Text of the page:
Republicans and Democrats have been going head-to-head in the Senate. At issue is a GOP bill allowing private-sector employers to offer hourly workers a choice between paid time off or overtime pay as compensation for extra hours on the job. Another controversial provision of the legislation, known as the "Family Friendly Workplace Act," would allow employers to schedule employees for 80 hours of work over two weeks, even if one of those weeks entailed more than 40 hours of work.
Republicans and Democrats recognize how important balancing work and family has become to working Americans, especially women. When wage and overtime laws were passed in the 1930s, 16 percent of mothers with school-aged children worked outside the home. Today, 70 percent have joined the work force. The law should change with the times.
Critics of the Senate bill, most prominently organized labor, say it gives workers few protections against employers who will force them to accept time off rather than extra pay. (Labor leaders also say the flextime provision could destroy the 40-hour work week.) President Clinton has threatened to veto the bill, as well as a similar one passed by the House. He supports a Democratic substitute that would try to protect workers from abuses, but gives them less flexibility.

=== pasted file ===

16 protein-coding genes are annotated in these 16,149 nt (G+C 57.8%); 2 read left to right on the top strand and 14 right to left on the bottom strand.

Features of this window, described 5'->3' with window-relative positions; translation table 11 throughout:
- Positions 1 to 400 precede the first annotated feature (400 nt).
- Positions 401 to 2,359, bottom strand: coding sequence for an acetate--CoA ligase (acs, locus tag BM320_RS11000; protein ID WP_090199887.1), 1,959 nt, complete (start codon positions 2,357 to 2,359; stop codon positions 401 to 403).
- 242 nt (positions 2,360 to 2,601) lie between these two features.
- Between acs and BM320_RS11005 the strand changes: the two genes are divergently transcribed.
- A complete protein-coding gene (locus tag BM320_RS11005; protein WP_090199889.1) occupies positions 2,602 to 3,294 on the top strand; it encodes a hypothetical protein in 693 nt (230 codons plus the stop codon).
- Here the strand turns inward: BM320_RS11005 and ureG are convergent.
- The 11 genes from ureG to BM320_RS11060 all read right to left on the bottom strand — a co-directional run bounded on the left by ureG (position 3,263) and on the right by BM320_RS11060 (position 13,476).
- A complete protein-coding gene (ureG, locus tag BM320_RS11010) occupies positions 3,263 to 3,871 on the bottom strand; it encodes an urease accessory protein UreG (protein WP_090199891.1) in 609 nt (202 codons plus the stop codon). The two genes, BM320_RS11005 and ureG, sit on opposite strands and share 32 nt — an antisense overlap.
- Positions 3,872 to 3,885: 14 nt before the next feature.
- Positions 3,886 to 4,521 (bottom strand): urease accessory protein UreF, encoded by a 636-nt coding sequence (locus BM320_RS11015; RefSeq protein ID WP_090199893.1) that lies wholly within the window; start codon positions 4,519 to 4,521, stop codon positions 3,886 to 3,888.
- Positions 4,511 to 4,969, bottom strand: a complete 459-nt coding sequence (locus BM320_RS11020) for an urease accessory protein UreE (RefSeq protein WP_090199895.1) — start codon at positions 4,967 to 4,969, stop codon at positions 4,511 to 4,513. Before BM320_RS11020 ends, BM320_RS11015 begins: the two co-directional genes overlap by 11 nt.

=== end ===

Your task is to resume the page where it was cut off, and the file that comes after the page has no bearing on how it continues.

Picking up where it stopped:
For instance, it would allow workers to "bank" only 80 hours of comp time, at a rate of 1-1/2 hours for every hour of overtime worked, to be taken as paid time off each year. The GOP bill, on the other hand, would allow employees to accumulate as much as 240 hours of comp time each year.
A recent amendment to the GOP bill by Sen. Arlen Specter (R) of Pennsylvania has helped bridge the gap somewhat between Republicans and Democrats. The amendment would prohibit employers from directly or indirectly asking an employee to accept comp time in lieu of overtime pay. Employers also could not assign overtime to employees based on which employees want to be paid in cash and which want to be reimbursed with comp time. Employers who abuse these stipulations would be subject to both criminal and civil penalties.
These safeguards should be enough to allay Democrats' concerns. Now, however, the White House says it won't negotiate until Republicans agree to drop the 80-hours-scheduled-over-two-weeks provision. Yet for years federal, state, and local government workers have enjoyed similar flextime (and comp-time) options with few problems. Democrats and Republicans alike can agree that flexible work arrangements are the best way to help working families. Now it's time to vote.